HR: Employee Handbook: Reasonable Accommodation

What law protects Smithsonian employees and applicants from discrimination based on disability?
Qualified employees and applicants with disabilities are protected from employment discrimination on the basis of disability by Section 501 of the Rehabilitation Act of 1973, as amended. This law requires the Smithsonian Institution to provide reasonable accommodation for the known physical or mental limitations of qualified employees and applicants with disabilities, unless to do so would cause undue hardship -- that is, it would require significant difficulty or expense.

What is reasonable accommodation?
A reasonable accommodation is any change or adjustment to a job or work environment that permits a qualified applicant or employee with a disability to participate in the job application process, to perform the essential functions of a job, or to enjoy benefits and privileges of employment equal to those enjoyed by employees without disabilities. Examples of reasonable accommodation include:

  • providing or modifying equipment or devices;
  • providing readers and interpreters;
  • modifying work schedules; and
  • adjusting or modifying examinations, training materials, or policies.

Who is considered "an individual with a disability" and "a qualified individual with a disability"?
The law defines an individual with a disability as one who:

  • has a physical or mental impairment that substantially limits one or more of the person's major life activities;
  • has a record of such an impairment; or
  • is regarded as having such an impairment.

A major life activity is a function that the average person in the general population can perform with little or no difficulty. Major life activities include functions such as caring for oneself, performing manual tasks, walking, seeing, hearing, speaking, breathing, and learning.

A qualified individual with a disability has the skills, experience, education, and other requirements of the job and can perform the essential functions of the position with or without reasonable accommodation.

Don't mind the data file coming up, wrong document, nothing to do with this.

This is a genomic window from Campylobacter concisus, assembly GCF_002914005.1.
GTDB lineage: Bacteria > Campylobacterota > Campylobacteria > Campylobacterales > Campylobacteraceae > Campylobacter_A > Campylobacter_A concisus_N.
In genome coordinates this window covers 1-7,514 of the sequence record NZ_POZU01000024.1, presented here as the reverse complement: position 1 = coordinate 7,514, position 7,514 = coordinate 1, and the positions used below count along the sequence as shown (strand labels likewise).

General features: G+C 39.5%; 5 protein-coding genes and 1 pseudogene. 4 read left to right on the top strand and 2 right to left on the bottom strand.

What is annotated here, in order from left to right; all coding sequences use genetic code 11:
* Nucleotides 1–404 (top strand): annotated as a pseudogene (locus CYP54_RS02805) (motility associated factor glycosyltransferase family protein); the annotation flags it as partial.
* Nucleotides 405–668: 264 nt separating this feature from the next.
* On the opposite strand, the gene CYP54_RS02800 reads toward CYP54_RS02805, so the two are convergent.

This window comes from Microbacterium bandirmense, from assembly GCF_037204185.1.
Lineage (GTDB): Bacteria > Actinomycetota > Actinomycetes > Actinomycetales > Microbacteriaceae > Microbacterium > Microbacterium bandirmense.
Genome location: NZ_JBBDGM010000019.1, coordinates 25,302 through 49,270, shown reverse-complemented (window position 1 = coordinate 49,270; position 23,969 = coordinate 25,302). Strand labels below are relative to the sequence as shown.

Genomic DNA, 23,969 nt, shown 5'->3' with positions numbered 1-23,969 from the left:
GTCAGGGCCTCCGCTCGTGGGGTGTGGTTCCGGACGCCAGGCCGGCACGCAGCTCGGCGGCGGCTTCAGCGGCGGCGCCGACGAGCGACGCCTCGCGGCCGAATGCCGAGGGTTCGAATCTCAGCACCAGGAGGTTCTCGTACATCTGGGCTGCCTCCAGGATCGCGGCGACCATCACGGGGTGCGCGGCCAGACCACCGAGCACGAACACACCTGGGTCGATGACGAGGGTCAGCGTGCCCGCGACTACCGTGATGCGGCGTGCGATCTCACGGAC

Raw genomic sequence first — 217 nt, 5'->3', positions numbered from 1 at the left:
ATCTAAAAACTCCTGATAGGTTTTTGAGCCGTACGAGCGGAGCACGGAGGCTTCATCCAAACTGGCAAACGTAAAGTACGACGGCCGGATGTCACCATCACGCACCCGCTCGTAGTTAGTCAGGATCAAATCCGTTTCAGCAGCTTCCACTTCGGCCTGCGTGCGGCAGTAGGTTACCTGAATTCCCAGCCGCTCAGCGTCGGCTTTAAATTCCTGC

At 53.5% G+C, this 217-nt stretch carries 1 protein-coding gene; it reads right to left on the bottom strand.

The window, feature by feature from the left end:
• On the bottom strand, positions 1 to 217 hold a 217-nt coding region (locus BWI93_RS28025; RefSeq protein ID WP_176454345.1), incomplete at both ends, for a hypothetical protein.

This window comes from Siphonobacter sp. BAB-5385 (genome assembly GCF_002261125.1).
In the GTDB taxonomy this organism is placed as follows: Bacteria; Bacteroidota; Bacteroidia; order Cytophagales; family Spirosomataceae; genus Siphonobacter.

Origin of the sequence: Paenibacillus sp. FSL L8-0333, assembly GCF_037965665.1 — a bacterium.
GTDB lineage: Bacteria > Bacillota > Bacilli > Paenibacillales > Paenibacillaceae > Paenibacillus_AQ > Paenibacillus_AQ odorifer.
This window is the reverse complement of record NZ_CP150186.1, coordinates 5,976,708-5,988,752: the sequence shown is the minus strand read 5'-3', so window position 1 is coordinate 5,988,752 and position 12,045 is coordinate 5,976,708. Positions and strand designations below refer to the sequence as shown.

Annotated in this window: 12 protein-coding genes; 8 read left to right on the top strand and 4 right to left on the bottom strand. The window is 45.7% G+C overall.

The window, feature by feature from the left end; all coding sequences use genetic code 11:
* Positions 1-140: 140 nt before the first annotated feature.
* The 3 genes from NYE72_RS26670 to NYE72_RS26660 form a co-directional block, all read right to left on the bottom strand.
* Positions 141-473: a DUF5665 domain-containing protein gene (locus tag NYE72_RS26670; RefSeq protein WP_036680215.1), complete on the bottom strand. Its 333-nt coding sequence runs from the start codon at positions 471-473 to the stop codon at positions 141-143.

How can an individual request a reasonable accommodation?
An employee may request a reasonable accommodation orally or in writing from his/her supervisor, another supervisor in his/her immediate chain of command, the SAO EEO Officer, or the Disability Program Manager in the SI Office of Equal Employment and Minority Affairs. Applicants may request a reasonable accommodation from the Human Resources Specialist, the SAO EEO Officer, the Disability Program Manager, or other individuals in the hiring process. A family member, health professional, or other representative may request an accommodation on behalf of an employee or applicant. (However, the discussions about accommodation will always be held with the employee, unless he/she is incapacitated and cannot participate adequately.)

A request does not have to use any special words. To the extent possible, the request should include a description of the precise job-related limitations imposed by a disability and how those limitations could be overcome by a reasonable accommodation. Employees and applicants may consult the SAO EEO Officer or SI Disability Program Manager for further information on requesting or processing a request for reasonable accommodation.

What process is used to review the request?
When the disability or the need for accommodation is not obvious, the individual may be asked for reasonable medical documentation about his/her disability and functional limitations.

The supervisor or deciding official and the individual with a disability should talk to each other about potential accommodations to clarify the individual's needs. The supervisor or deciding official has the discretion to identify reasonable and appropriate alternatives in consultation with the individual. Thus, an employee who is granted a reasonable accommodation might not receive the exact form of accommodation requested.

All denials of reasonable accommodation requests are made in writing. The decisions specify the reason for the denial, inform the individual of the informal dispute resolution procedures for reconsideration of the decision, and advise the individual that he/she has the right to file an EEO complaint or a Merit Systems Protection Board appeal (Federal employees/applicants only) within applicable time frames.

Who should I contact for additional information?
Contact the SAO EEO Officer or the Disability Program Manager in the SI Office of Equal Employment and Minority Affairs for additional information or for a copy of the Smithsonian Institution's "Procedures for Providing Reasonable Accommodations for Individuals with Disabilities."

The information contained in this brochure is available in large print on white paper, Braille, audiocassette, and computer file. Please contact the Office of Equal Employment and Minority Affairs for information.

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